- “The Finite Canvas,” Brit Mandelo (Tor.com 12/5/12)
- “Swift, Brutal Retaliation,” Meghan McCarron (Tor.com 1/4/12)
- “Portrait of Lisane da Patagnia,” Rachel Swirsky (Tor.com 8/22/12)
- “Fade to White,” Catherynne M. Valente (Clarkesworld 8/12)
- “Immersion,” Aliette de Bodard (Clarkesworld 6/12)
- “Robot,” Helena Bell (Clarkesworld 9/12)
- “Fragmentation, or Ten Thousand Goodbyes,” Tom Crosshill (Clarkesworld 4/12)
- “Nanny’s Day,” Leah Cypess (Asimov’s 3/12)
- “Give Her Honey When You Hear Her Scream,” Maria Dahvana Headley (Lightspeed 7/12)
- “The Bookmaking Habits of Select Species,” Ken Liu (Lightspeed8/12)
- “Five Ways to Fall in Love on Planet Porcelain,” Cat Rambo (Near + Far)
Ray Bradbury Award for Outstanding Dramatic Presentation
- Beasts of the Southern Wild, Benh Zeitlin (director), Benh Zeitlin and Lucy Abilar (writers), (Journeyman/Cinereach/Court 13/Fox Searchlight)
- The Avengers, Joss Whedon (director) and Joss Whedon and Zak Penn (writers), (Marvel/Disney)
- The Cabin in the Woods, Drew Goddard (director), Joss Whedon and Drew Goddard (writers) (Mutant Enemy/Lionsgate)
- The Hunger Games, Gary Ross (director), Gary Ross, Suzanne Collins, and Billy Ray (writers), (Lionsgate)
- John Carter, Andrew Stanton (director), Michael Chabon, Mark Andrews, and Andrew Stanton (writers), (Disney)
- Looper, Rian Johnson (director), Rian Johnson (writer), (FilmDistrict/TriStar)
Andre Norton Award for Young Adult Science Fiction and Fantasy Book
- Fair Coin, E.C. Myers (Pyr)
- Iron Hearted Violet, Kelly Barnhill (Little, Brown)
- Black Heart, Holly Black (McElderry; Gollancz)
- Above, Leah Bobet (Levine)
- The Diviners, Libba Bray (Little, Brown; Atom)
- Vessel, Sarah Beth Durst (S&S/McElderry)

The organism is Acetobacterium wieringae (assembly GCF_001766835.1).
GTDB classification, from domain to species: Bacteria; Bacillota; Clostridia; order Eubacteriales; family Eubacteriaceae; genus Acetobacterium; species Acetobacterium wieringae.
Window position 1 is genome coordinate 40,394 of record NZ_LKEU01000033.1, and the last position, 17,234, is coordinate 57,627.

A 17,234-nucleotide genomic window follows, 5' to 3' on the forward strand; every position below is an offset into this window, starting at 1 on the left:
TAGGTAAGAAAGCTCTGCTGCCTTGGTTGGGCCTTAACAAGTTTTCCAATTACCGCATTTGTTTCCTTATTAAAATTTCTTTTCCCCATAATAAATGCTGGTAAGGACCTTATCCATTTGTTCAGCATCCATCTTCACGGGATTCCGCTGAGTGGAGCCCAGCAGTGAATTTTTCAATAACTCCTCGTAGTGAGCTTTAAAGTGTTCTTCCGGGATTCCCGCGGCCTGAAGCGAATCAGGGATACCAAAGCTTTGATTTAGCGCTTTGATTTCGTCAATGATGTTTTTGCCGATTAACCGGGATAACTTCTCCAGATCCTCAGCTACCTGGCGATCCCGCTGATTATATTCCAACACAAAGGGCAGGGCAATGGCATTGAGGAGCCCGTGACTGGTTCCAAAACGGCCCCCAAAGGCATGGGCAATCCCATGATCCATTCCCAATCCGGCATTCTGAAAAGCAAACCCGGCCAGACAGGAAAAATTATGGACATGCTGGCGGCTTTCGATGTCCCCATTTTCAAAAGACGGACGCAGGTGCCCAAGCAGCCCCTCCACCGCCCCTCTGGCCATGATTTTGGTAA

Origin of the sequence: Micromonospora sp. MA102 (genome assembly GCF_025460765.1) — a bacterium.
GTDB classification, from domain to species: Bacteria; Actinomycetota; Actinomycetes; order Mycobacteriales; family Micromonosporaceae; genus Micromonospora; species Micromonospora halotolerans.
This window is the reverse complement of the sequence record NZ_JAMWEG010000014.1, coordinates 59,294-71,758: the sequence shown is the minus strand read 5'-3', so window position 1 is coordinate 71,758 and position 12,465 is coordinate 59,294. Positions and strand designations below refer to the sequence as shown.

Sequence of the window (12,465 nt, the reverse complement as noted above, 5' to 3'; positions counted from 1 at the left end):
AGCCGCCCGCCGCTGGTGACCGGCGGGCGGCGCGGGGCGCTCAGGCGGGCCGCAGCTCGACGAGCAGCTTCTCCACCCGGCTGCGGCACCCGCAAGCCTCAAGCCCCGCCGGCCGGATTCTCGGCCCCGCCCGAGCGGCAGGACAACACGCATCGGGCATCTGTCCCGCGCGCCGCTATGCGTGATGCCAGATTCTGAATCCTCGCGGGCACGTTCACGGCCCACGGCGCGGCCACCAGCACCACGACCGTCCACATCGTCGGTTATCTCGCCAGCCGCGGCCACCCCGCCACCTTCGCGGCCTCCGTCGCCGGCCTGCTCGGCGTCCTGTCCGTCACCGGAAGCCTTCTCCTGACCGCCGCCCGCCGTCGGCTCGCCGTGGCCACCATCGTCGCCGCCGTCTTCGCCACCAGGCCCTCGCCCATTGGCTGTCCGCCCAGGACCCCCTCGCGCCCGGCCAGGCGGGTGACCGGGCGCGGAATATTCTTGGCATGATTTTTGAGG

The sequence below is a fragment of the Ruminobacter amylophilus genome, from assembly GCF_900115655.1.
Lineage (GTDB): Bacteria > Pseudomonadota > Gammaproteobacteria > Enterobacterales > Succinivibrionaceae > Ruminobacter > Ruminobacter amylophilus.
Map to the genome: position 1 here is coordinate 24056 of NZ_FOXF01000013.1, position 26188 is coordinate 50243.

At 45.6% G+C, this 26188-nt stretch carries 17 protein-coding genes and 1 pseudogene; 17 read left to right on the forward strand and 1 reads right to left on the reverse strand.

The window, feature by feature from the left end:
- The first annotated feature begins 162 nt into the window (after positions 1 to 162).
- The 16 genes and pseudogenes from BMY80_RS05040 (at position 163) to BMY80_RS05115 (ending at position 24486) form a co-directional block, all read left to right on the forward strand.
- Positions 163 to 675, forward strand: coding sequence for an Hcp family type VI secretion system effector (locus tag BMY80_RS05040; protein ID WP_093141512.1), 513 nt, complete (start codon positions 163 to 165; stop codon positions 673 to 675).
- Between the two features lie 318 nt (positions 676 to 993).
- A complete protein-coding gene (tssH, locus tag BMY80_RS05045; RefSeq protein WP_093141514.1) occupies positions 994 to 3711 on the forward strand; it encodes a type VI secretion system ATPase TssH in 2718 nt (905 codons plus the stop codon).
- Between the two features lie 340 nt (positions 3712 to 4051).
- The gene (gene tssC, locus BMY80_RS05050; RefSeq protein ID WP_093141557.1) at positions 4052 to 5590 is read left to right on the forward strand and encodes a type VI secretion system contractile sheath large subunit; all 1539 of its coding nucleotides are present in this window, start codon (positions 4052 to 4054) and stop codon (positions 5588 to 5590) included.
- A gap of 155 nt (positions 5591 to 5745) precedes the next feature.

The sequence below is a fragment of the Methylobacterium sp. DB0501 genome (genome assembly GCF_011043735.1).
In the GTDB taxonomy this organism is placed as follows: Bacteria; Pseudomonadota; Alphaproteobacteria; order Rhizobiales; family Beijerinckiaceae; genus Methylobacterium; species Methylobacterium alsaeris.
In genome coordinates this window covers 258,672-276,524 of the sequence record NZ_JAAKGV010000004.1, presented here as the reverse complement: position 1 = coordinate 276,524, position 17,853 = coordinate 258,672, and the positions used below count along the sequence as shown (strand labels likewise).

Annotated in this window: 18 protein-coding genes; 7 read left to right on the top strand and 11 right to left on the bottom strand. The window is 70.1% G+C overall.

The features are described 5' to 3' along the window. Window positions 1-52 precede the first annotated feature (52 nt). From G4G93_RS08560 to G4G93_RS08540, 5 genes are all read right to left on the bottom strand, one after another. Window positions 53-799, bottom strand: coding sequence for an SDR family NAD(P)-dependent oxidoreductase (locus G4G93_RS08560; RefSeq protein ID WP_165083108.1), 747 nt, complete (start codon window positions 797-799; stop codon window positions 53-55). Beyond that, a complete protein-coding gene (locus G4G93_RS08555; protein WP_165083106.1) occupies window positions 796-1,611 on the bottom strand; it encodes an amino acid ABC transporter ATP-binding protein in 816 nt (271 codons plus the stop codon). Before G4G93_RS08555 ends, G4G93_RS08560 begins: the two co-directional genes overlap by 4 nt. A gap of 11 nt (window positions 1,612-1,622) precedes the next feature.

- Seraphina, Rachel Hartman (Random House; Doubleday UK)
- Enchanted, Alethea Kontis (Harcourt)
- Every Day, David Levithan (Knopf)
- Summer of the Mariposas, Guadalupe Garcia McCall (Tu Books)
- Railsea, China Miéville (Del Rey; Macmillan)
- Above World, Jenn Reese (Candlewick)
Solstice Awards were awarded to editor Ginjer Buchanan and astronomer and entertainer Carl Sagan, the latter of which was accepted by his son Nick Sagan.
The Kevin O’Donnell Jr. Service Award was awarded to Michael Payne.
(The list above borrowed from this Tor.com posting. You may also see results on SFWA’s own site.)
Also, of course, we formally invested Gene Wolfe with the title of Grand Master. He was gracious and touching in his speech, which is of course no surprise at all.
I am delighted to say that my final Nebula Award ceremony as president went along swimmingly, with Robert Silverberg as our emcee. I got to introduced Bob and give him some good-natured ribbing; he got up and dropped a house on me, which may go down as one of the highlights of my time as SFWA President. If you ever get a chance to get zinged by Grand Master Silverberg, I highly recommend it.
Congratulations to the winners, commiserations to the other most worthy nominees, and many thanks to the volunteers and other who made the Nebula Ceremony, and indeed the entire Nebula Weekend, possible. It was a great time. As a fan, I was thrilled. As the President of SFWA, I was relieved.